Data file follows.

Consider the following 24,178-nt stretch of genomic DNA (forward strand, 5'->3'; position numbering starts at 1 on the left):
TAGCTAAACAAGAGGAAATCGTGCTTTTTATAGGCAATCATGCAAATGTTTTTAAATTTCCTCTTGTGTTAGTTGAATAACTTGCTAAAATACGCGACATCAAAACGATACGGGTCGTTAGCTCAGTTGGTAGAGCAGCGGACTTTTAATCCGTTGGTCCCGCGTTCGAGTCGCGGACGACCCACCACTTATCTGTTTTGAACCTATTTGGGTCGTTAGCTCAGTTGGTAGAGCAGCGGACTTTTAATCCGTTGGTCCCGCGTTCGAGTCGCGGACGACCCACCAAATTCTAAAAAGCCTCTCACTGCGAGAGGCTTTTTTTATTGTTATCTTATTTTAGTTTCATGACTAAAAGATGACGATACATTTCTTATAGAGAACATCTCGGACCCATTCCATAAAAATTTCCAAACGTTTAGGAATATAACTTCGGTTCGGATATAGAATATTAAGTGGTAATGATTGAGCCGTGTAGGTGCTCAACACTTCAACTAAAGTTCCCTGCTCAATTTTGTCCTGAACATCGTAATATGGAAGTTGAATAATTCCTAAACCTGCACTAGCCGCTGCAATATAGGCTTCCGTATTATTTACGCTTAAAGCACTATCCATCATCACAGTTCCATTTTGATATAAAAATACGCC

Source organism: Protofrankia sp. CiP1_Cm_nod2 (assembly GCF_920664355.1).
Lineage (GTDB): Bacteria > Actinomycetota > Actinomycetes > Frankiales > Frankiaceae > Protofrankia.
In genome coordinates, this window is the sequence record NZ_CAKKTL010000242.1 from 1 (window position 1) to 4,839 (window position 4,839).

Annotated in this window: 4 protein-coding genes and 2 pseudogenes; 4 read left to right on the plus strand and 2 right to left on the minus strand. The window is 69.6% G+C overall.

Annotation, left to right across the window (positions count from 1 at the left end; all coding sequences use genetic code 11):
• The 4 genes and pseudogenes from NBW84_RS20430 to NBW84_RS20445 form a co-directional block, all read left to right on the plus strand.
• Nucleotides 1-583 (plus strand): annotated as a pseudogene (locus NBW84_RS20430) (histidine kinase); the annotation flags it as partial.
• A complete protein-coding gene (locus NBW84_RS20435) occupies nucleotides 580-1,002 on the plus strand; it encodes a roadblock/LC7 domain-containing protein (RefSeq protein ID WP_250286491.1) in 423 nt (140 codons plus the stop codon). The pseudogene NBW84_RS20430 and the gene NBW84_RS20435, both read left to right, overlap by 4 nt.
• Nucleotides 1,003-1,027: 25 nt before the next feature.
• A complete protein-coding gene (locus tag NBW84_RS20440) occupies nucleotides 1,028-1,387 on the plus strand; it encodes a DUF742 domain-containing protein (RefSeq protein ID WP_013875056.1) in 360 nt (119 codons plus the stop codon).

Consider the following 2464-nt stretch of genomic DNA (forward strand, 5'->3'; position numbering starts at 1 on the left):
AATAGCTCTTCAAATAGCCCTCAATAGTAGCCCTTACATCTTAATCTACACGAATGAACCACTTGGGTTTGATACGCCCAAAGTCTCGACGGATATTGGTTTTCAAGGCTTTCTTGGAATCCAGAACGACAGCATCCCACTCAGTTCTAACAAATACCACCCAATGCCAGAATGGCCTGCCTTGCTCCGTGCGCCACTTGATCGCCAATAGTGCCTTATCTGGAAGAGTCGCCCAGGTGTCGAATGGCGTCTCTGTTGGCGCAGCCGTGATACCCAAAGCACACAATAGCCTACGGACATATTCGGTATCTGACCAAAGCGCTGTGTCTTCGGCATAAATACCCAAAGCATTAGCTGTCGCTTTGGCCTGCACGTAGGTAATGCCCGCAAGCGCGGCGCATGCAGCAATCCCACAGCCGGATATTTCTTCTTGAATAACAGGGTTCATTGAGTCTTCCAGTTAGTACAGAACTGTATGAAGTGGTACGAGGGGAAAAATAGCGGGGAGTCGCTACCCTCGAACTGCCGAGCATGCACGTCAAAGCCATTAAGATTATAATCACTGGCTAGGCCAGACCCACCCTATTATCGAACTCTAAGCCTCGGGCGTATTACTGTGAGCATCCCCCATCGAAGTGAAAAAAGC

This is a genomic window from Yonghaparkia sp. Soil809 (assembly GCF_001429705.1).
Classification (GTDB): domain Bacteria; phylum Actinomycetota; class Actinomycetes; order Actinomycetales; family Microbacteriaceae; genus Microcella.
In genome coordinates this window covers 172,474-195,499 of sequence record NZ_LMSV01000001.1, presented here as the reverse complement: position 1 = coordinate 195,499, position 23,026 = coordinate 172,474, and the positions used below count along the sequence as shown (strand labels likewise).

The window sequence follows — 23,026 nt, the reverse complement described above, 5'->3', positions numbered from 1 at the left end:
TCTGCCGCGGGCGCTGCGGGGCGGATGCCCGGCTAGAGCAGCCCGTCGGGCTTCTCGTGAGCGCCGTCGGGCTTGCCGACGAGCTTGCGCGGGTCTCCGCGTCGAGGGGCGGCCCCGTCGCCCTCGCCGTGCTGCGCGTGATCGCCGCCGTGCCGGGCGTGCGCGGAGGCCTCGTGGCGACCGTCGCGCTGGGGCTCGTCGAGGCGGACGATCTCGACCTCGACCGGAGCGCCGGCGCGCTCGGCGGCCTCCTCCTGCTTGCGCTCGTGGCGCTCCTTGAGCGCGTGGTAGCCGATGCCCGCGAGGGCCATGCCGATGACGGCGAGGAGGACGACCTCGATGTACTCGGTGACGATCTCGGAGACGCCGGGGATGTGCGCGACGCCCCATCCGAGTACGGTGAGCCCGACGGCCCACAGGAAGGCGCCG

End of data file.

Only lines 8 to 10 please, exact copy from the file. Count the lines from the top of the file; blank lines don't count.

• The 4 genes and pseudogenes from NBW84_RS20430 to NBW84_RS20445 form a co-directional block, all read left to right on the plus strand.
• Nucleotides 1-583 (plus strand): annotated as a pseudogene (locus NBW84_RS20430) (histidine kinase); the annotation flags it as partial.
• A complete protein-coding gene (locus NBW84_RS20435) occupies nucleotides 580-1,002 on the plus strand; it encodes a roadblock/LC7 domain-containing protein (RefSeq protein ID WP_250286491.1) in 423 nt (140 codons plus the stop codon). The pseudogene NBW84_RS20430 and the gene NBW84_RS20435, both read left to right, overlap by 4 nt.